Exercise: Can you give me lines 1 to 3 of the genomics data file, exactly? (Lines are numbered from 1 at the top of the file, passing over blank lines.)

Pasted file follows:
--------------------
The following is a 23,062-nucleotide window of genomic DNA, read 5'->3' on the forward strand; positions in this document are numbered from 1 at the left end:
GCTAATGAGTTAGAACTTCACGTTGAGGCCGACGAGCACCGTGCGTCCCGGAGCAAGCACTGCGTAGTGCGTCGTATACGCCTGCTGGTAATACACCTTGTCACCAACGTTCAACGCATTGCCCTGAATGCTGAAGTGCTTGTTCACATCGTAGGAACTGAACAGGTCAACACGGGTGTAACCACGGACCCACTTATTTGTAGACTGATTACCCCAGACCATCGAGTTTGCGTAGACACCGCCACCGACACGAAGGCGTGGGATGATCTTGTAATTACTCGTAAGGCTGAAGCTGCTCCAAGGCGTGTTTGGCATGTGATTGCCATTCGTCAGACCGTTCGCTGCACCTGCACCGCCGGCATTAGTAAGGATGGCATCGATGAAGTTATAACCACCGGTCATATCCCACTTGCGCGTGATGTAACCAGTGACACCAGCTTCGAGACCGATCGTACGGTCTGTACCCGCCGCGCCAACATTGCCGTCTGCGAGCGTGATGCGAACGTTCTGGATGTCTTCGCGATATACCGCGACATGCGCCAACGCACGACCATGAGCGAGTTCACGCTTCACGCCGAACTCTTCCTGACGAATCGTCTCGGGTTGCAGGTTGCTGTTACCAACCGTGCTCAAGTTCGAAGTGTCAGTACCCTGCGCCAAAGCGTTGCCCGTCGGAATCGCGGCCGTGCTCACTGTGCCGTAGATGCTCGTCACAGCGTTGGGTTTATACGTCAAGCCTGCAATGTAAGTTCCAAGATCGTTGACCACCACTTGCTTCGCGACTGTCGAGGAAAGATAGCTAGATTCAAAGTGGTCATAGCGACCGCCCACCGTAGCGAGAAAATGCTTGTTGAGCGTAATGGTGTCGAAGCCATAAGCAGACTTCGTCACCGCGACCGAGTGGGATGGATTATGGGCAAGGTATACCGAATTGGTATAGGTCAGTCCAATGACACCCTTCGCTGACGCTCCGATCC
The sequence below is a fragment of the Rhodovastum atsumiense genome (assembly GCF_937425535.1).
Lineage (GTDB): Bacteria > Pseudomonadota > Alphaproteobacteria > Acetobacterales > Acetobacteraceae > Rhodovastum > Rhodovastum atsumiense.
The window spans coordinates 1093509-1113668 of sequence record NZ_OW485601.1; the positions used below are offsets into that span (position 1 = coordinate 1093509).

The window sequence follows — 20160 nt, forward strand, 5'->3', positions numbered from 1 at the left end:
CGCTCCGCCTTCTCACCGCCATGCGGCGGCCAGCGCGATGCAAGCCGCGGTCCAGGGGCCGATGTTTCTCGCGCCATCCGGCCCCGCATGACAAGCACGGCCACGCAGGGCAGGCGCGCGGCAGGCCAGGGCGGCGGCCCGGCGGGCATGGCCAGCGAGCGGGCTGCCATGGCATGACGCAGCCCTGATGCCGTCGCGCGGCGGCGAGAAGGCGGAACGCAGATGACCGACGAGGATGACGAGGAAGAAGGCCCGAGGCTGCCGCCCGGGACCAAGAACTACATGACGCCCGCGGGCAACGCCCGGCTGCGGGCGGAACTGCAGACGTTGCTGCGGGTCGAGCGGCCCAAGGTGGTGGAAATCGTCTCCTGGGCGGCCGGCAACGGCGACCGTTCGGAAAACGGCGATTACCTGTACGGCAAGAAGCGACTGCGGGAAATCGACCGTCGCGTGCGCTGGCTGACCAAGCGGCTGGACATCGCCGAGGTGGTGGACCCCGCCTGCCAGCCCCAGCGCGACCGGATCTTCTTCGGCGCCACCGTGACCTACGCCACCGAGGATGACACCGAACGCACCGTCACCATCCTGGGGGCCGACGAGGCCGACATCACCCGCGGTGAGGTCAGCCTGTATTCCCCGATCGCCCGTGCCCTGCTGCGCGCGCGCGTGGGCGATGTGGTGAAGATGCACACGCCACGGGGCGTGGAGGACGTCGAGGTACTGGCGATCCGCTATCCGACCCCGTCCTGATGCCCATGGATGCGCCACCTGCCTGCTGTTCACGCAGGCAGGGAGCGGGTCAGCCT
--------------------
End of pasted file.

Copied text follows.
The following is a 23,062-nucleotide window of genomic DNA, read 5'->3' on the forward strand; positions in this document are numbered from 1 at the left end:
GCTAATGAGTTAGAACTTCACGTTGAGGCCGACGAGCACCGTGCGTCCCGGAGCAAGCACTGCGTAGTGCGTCGTATACGCCTGCTGGTAATACACCTTGTCACCAACGTTCAACGCATTGCCCTGAATGCTGAAGTGCTTGTTCACATCGTAGGAACTGAACAGGTCAACACGGGTGTAACCACGGACCCACTTATTTGTAGACTGATTACCCCAGACCATCGAGTTTGCGTAGACACCGCCACCGACACGAAGGCGTGGGATGATCTTGTAATTACTCGTAAGGCTGAAGCTGCTCCAAGGCGTGTTTGGCATGTGATTGCCATTCGTCAGACCGTTCGCTGCACCTGCACCGCCGGCATTAGTAAGGATGGCATCGATGAAGTTATAACCACCGGTCATATCCCACTTGCGCGTGATGTAACCAGTGACACCAGCTTCGAGACCGATCGTACGGTCTGTACCCGCCGCGCCAACATTGCCGTCTGCGAGCGTGATGCGAACGTTCTGGATGTCTTCGCGATATACCGCGACATGCGCCAACGCACGACCATGAGCGAGTTCACGCTTCACGCCGAACTCTTCCTGACGAATCGTCTCGGGTTGCAGGTTGCTGTTACCAACCGTGCTCAAGTTCGAAGTGTCAGTACCCTGCGCCAAAGCGTTGCCCGTCGGAATCGCGGCCGTGCTCACTGTGCCGTAGATGCTCGTCACAGCGTTGGGTTTATACGTCAAGCCTGCAATGTAAGTTCCAAGATCGTTGACCACCACTTGCTTCGCGACTGTCGAGGAAAGATAGCTAGATTCAAAGTGGTCATAGCGACCGCCCACCGTAGCGAGAAAATGCTTGTTGAGCGTAATGGTGTCGAAGCCATAAGCAGACTTCGTCACCGCGACCGAGTGGGATGGATTATGGGCAAGGTATACCGAATTGGTATAGGTCAGTCCAATGACACCCTTCGCTGACGCTCCGATCC
The sequence below is a fragment of the Rhodovastum atsumiense genome (assembly GCF_937425535.1).